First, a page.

Zoellick recognizes that "outsiders can't do this for people. If you don't have local ownership, it won't work."
So, the World Bank is supporting development of this tiger recovery effort from the bottom up with the 13 tiger range countries.
"Together with our partners in civil society and elsewhere, the World Bank Group aims to support the tiger range countries in achieving the goal they've set," Zoellick said.
Because tigers don't recongize national borders, Zoellick says resolving regional trans-border issues is important. On a visit to China last year, he was able to start to work with the State Forestry Administration on creating a preserve in Northern China that would allow a wider range area for the Amur tiger that crosses the Chinese-Russian border.
The World Bank's International Development Association, a fund for the poorest nations, has some money set aside for regional projects, Zoellick said. "We have a project that looks like we've got the support of Nepal, Bhutan, Bangladesh, and perhaps India on a subregional project that creates tiger reserves that cross borders."
Nepal has already tried to create corridors among some 11 national reserves to create the opportunity for growth and expansion of its tiger populations.
There has been collaboration between India, Nepal and China on law enforcement and, in the case of Nepal and India on protecting the tiger populations they share.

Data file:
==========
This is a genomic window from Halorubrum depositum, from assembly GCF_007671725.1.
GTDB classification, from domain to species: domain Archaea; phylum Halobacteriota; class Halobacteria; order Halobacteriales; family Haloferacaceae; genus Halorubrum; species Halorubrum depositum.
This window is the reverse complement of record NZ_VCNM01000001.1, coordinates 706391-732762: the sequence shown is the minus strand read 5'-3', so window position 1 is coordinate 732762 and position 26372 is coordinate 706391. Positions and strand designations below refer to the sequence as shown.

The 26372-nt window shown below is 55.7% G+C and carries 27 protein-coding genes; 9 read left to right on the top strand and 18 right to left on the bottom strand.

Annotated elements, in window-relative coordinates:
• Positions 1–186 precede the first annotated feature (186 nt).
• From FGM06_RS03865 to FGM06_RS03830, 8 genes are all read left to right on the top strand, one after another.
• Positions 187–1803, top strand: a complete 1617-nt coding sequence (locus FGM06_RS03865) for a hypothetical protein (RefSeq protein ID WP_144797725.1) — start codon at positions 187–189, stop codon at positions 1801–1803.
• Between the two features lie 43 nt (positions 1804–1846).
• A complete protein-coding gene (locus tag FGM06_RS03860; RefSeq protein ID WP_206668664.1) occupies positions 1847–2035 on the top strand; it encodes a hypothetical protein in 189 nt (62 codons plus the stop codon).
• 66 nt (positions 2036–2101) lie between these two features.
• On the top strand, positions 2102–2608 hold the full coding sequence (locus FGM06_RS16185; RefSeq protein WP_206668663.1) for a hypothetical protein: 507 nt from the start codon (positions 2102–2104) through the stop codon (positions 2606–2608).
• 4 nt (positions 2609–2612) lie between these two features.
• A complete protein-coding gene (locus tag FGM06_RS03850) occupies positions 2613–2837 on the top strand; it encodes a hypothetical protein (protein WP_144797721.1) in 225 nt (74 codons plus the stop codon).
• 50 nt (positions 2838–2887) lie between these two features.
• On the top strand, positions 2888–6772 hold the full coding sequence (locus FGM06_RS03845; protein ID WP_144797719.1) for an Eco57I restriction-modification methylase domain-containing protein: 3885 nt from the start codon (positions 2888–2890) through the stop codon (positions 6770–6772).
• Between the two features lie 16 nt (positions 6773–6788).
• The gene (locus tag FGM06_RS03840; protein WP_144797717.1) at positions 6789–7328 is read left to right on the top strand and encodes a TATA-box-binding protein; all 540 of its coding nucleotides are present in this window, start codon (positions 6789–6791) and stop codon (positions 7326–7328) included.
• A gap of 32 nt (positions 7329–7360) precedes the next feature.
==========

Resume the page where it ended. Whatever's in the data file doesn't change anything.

"WCS is focused on offering technical assistance and support, both financial and logistical, to our partners in tiger range states," Robinson said today. To date, he said, WCS has responded to commitments from tiger range countries to conserve the tigers in Cambodia, China, India, Indonesia, Lao PDR, Malaysia, Myanmar, Russia, and Thailand.
Quick action is essential or most of the world's wild tigers will be gone within a year, warns James Leape, who heads the global conservation organization WWF.
"Here is a species that is literally on the brink of extinction," said Leape. "I think there is every reason to expect that if we do not succeed now, if current trends continue, by next year, the tiger will have only scattered remnant populations left - it will be virtually extinct."
The threats to tiger survival are many. A new report from the wildlife trade monitoring organization TRAFFIC shows that black markets along Myanmar, Thailand and China's shared borders play a crucial role facilitating the illicit trade in tigers and other endangered species.